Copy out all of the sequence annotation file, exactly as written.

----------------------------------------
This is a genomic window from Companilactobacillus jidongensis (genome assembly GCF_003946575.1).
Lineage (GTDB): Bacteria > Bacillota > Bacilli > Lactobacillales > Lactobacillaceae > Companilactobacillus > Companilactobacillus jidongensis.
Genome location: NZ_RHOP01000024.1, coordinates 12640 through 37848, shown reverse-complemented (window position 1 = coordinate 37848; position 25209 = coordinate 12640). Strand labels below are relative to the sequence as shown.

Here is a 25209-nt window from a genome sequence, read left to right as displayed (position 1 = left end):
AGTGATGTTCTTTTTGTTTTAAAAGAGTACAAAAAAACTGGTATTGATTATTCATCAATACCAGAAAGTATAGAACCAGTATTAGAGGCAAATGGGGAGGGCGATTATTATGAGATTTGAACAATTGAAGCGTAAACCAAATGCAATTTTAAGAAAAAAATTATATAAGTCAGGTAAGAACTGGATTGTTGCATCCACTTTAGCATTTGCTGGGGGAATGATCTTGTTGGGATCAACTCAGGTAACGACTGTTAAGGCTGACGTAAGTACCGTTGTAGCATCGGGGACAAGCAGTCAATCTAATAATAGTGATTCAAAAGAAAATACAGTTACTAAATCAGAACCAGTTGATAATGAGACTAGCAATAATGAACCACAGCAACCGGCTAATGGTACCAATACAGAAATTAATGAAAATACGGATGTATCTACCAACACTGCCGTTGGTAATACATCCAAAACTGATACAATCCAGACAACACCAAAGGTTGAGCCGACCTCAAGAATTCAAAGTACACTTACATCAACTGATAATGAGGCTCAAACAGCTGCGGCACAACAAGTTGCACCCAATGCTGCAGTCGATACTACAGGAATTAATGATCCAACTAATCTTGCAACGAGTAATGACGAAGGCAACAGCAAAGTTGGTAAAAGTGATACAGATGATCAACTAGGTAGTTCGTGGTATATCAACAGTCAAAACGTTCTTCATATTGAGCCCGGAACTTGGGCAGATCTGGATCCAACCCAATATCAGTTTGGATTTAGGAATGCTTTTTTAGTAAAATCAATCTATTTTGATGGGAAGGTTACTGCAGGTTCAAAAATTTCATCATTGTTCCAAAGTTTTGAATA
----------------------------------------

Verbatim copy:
This is a genomic window from Companilactobacillus jidongensis (genome assembly GCF_003946575.1).
Lineage (GTDB): Bacteria > Bacillota > Bacilli > Lactobacillales > Lactobacillaceae > Companilactobacillus > Companilactobacillus jidongensis.
Genome location: NZ_RHOP01000024.1, coordinates 12640 through 37848, shown reverse-complemented (window position 1 = coordinate 37848; position 25209 = coordinate 12640). Strand labels below are relative to the sequence as shown.

Here is a 25209-nt window from a genome sequence, read left to right as displayed (position 1 = left end):
AGTGATGTTCTTTTTGTTTTAAAAGAGTACAAAAAAACTGGTATTGATTATTCATCAATACCAGAAAGTATAGAACCAGTATTAGAGGCAAATGGGGAGGGCGATTATTATGAGATTTGAACAATTGAAGCGTAAACCAAATGCAATTTTAAGAAAAAAATTATATAAGTCAGGTAAGAACTGGATTGTTGCATCCACTTTAGCATTTGCTGGGGGAATGATCTTGTTGGGATCAACTCAGGTAACGACTGTTAAGGCTGACGTAAGTACCGTTGTAGCATCGGGGACAAGCAGTCAATCTAATAATAGTGATTCAAAAGAAAATACAGTTACTAAATCAGAACCAGTTGATAATGAGACTAGCAATAATGAACCACAGCAACCGGCTAATGGTACCAATACAGAAATTAATGAAAATACGGATGTATCTACCAACACTGCCGTTGGTAATACATCCAAAACTGATACAATCCAGACAACACCAAAGGTTGAGCCGACCTCAAGAATTCAAAGTACACTTACATCAACTGATAATGAGGCTCAAACAGCTGCGGCACAACAAGTTGCACCCAATGCTGCAGTCGATACTACAGGAATTAATGATCCAACTAATCTTGCAACGAGTAATGACGAAGGCAACAGCAAAGTTGGTAAAAGTGATACAGATGATCAACTAGGTAGTTCGTGGTATATCAACAGTCAAAACGTTCTTCATATTGAGCCCGGAACTTGGGCAGATCTGGATCCAACCCAATATCAGTTTGGATTTAGGAATGCTTTTTTAGTAAAATCAATCTATTTTGATGGGAAGGTTACTGCAGGTTCAAAAATTTCATCATTGTTCCAAAGTTTTGAATA